Jonathan B. Chan is an undergraduate at the University of Cambridge reading English. Born to a Malaysian father and Korean mother in the United States, Jonathan was raised in Singapore and sees his cultural tapestry manifest in his writing. He has recently been moved by the writing of Marilynne Robinson, Joan Didion, and Shusaku Endo.  His mind is preoccupied with questions of theology, love, and human expression.


take a walk


today after meeting a friend I

ambled through orchard road,

absentminded without a destination;

paused for an out-of-tune singer and

exasperated accompanying beatboxer;

wandered through lucky plaza curious

about the bastion of pinoy secrets; past the

rows of emerald hill bars inhabited by

expats and disgruntled white collars;

sipped a mojito in the masquerade of a

sanfran cable car; wove through shuttered

shops and dimmed stores; cast curious

glances upon fellow wednesday night

streetwalkers; peered into bank buildings

like art installations and furniture stores like

colonial houses; ventured to art galleries

that only allowed for window scrutiny;

thought about nothing in particular. the

adage that singapore has no soul is

reflected by the shiny artifice of its

shopping district: a grandiose veneer that

masks a system of transactions and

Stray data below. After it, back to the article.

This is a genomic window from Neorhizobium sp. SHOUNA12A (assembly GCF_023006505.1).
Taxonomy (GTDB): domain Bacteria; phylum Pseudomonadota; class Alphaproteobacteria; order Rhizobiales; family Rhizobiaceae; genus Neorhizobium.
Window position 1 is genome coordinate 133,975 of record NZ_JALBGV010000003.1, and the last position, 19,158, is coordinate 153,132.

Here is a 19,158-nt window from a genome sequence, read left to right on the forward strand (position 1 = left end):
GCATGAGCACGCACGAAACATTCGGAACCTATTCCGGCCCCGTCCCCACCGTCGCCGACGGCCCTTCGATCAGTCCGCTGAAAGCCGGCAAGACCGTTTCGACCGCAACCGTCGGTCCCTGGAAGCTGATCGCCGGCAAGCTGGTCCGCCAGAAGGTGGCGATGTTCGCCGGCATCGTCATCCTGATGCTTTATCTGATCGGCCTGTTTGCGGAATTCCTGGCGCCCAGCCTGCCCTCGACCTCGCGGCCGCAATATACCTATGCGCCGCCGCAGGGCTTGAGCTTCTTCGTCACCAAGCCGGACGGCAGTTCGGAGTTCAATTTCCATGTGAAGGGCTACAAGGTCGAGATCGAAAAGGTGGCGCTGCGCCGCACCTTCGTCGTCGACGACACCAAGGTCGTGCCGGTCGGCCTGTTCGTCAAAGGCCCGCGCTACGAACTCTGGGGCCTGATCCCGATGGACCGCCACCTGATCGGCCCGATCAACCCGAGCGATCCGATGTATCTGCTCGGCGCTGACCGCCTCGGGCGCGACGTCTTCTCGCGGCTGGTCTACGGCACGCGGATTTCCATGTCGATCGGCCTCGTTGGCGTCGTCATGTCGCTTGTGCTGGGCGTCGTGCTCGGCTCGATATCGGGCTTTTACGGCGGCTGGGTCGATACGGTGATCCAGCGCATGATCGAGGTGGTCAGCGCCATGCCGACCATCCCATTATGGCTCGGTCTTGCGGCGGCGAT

conditions. this is not the place to find

poetry recitals or aspiring bands or

bartending conversationalists or morose

comedians; this is not a place to expect

meaningful and heady exchanges (with

exception to dinner’s dialogue); the city

projects the image of what is expected of

luxury and commerce- a moving image

sustained without substance.



i need to know



to conversations that

meander through

chinatown festivals,

graphite stains

that mask

bashfulness, no,

to billowing ambition

wafting through

twice-boiled aromas and

bitter chocolate, no, to

trailing wordlessly

in hongdae thrift

stores, no, to unwitting

glances during mimed

raps, no, to untouched

garageband euphoria

between languid

afternoon smiles, no,

to the first time i

mustered what i

had and asked

if we could

sing together




road trips


billy joel on a mountainside path

singing of heartbreak and drink

amidst flanks of dust and rock

and well-dressed nepalese that make

ramshackle buildings and traffic disorder

(there are neither addresses

nor traffic lights but a cacaphony of car horns)

even more baffling. the momentary

discomfort of 10 hour journeys in

this claustrophobic

provides glimpses
of destitution and poverty and

masses of people and acres

of farmland that whisk past our windows.

we sip their chai, eat their momos,

chow mein, dhaal bhat;

our tourist’s novelty is their daily diet.

I wince at the

juxtaposition of dulcet

california tones and the

monotony of nepali workmen.






open fields team with crumbling

rocks and crags; a farmer walks

by with a line of livestock-

our urban eyes jolt at the sight of

goats and cows and chickens

and those who tend to the

hopes of harvest. the local

pastor diagnoses them with

chronic laziness-

“they work for 4 months a year

and spend the rest doing little else”

would a taste of

salvation arouse them from


we offer our services-

a volleyball,

a football, a

guitar, they snap our photos like

zoo animals. they accept us

into their homes, perhaps

endeared by a foreign face rather

than a savior’s sacrifice. the

prayer circles assure us we have

scattered the seeds; we wait

for them to flourish.